Most people have heard about “urban myths” like alligators in the sewer but few realize we have our fair share of rural myths as well. In Schoharie County the number one myth is that the reason the economy is depressed, the reason we don’t attract big box stores and the reason few businesses move here is because we have overly restrictive zoning laws. It is an easy gripe to repeat, fun to say but it is also untrue. The oft repeated refrain that we “chased away Lowes” is a perfect example. Lowes did not reject Cobleskill as a site for one of its stores because of zoning, lack or water or the other familiar claims. It chose not to build because of very carefully conducted demographic studies that demonstrated to Lowes’ executives that Cobleskill could not support a large home center, given many factors including the proximity to similar stores to the east and west. The population wasn’t here, the median income level wasn’t here and a Lowes in Cobleskill would not be profitable. The latest claim that the proposed zoning law in the Town of Schoharie would prevent economic growth is equally unfounded and not born out by the facts.
Consider for a moment the Towns of Colonie and Latham. There is no shortage of development in either. In fact they are up to their ears in commercial development. If you compare the zoning law in Schoharie to zoning regulations in Colonie or Latham, it quickly becomes apparent that the laws in Latham and Colonie are far more extensive, granular and restrictive. So why do they not look like ghost towns? The answer is simple. Viable businesses adjust their plans to zoning regulations if they believe there is a profit to be made. Zoning didn’t keep business out of Latham, Colonie, Saratoga or dozens of other communities, any more than it would keep business out of Schoharie County. In fact, half of the Towns in Schoharie County don’t even have comprehensive zoning laws!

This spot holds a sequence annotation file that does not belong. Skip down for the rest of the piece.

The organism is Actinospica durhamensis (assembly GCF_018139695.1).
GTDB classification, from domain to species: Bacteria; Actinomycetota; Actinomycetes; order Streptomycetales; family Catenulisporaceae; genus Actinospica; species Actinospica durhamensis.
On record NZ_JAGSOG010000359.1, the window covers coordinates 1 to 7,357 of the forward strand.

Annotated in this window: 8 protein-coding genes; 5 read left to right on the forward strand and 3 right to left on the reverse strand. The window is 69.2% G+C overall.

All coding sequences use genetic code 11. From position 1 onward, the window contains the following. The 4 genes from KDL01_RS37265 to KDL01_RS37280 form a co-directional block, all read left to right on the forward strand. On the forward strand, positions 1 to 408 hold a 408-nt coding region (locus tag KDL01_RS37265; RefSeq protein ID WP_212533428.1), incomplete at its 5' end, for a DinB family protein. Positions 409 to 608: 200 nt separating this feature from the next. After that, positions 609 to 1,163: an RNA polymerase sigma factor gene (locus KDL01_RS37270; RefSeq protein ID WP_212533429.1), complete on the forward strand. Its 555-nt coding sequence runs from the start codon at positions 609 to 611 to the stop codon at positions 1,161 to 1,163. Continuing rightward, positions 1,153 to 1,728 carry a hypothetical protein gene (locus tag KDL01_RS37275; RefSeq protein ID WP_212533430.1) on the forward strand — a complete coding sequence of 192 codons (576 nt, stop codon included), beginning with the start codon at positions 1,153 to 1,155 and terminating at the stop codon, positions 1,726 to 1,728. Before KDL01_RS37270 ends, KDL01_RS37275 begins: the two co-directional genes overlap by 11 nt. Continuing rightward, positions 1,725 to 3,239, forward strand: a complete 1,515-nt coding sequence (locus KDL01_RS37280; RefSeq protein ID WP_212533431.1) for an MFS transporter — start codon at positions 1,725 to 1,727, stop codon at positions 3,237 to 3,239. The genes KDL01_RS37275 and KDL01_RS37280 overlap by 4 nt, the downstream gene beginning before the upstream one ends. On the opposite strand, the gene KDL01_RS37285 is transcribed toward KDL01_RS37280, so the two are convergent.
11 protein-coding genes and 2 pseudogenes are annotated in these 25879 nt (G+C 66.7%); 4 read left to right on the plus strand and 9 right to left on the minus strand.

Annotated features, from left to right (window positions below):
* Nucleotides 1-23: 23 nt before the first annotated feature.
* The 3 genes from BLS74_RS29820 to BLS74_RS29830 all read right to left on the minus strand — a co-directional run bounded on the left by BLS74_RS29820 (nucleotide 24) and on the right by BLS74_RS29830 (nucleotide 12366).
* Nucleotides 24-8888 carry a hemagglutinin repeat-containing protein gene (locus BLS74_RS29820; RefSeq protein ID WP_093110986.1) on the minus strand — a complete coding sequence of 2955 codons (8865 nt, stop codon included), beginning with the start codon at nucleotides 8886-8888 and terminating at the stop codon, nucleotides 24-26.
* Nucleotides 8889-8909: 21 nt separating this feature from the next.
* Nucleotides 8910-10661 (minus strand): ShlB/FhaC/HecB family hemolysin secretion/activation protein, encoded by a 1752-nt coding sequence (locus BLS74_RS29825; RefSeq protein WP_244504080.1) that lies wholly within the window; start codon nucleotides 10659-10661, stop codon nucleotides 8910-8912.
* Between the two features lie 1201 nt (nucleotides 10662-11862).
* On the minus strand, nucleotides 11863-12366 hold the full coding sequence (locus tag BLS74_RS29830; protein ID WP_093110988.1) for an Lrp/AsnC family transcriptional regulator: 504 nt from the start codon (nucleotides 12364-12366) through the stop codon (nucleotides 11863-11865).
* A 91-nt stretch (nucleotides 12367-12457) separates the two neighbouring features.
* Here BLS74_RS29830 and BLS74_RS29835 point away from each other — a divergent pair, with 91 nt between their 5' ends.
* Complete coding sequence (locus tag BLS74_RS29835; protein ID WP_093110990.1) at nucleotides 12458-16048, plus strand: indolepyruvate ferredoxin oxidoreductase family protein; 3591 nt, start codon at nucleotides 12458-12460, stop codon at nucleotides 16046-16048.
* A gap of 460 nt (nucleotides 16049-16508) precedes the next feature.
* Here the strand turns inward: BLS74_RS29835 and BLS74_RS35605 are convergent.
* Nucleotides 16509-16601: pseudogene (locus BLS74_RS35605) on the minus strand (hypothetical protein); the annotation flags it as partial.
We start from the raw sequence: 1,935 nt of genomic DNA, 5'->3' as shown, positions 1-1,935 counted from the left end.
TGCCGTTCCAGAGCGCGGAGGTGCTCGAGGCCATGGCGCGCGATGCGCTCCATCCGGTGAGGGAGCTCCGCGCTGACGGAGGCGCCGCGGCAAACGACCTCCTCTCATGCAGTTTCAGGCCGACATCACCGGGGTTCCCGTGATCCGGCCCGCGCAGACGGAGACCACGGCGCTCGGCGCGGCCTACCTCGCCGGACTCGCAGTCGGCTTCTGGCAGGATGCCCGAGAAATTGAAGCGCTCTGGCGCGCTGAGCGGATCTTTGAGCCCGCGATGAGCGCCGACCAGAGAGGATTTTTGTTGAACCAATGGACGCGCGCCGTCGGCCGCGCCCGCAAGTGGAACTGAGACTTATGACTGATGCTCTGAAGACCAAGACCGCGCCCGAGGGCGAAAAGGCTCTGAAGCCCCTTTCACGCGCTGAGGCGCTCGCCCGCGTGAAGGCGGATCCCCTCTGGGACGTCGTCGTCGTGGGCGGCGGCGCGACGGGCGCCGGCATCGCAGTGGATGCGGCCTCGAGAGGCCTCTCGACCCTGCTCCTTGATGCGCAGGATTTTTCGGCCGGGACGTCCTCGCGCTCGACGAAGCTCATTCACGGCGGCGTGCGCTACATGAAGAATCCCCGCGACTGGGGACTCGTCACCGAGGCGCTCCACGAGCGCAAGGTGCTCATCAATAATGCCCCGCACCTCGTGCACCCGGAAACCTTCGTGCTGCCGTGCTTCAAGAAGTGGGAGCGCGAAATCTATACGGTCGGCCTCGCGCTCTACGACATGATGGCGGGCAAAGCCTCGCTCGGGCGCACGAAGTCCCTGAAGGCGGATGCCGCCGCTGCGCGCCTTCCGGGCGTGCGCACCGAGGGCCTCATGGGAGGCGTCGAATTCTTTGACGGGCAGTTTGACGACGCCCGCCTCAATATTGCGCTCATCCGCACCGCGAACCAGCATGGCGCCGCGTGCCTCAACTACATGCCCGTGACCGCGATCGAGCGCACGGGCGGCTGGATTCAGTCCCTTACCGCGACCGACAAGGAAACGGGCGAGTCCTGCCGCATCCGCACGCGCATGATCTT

What keeps business out of Schoharie County is laundry list of problems – relatively low population (small market for goods and services), low median income levels (consumers with little discretionary spending), uneven access to broadband technology (makingInternet transactions difficult), relatively low rates of college and post-graduate education (shortage of senior-level managers and administrators), unprofessional leadership (unfortunate history of political wrangling and scandal) and an absolute lack of progressive planning strategies (reliance on passive, outdated economic development strategies that ignore quality of life issues, non-traditional markets and alternative marketing strategies).
A related rural myth is that things would be better if we could only get another Stewarts or Dollar General. The fact of the matter is that the only way that rural communities stand a chance at thriving is to aim higher than embracing an suburban strip mall mentality. We need to distinguish ourselves from other run of the mill places by making our communities more livable, more walkable, more sustainable, more interesting and more vibrant. We need to start by revitalizing our downtowns into unique destinations that attract families who will stay and invest in the community. We need to encourage unique/one-off small businesses, non-traditional agriculture markets, scenic/eco-tourism, and develop our towns to be more than a drive thru on the way to Albany or Cooperstown. The use of carefully constructed comprehensive plans and progressive performance zoning is not the impediment to that kind of future it is the roadmap to that future; We should let go of the myths and work to our strengths and not make excuses for our weaknesses. Zoning is not the problem, a lack of vision and a lack of leadership is.
Center for Sustainable Rural Communities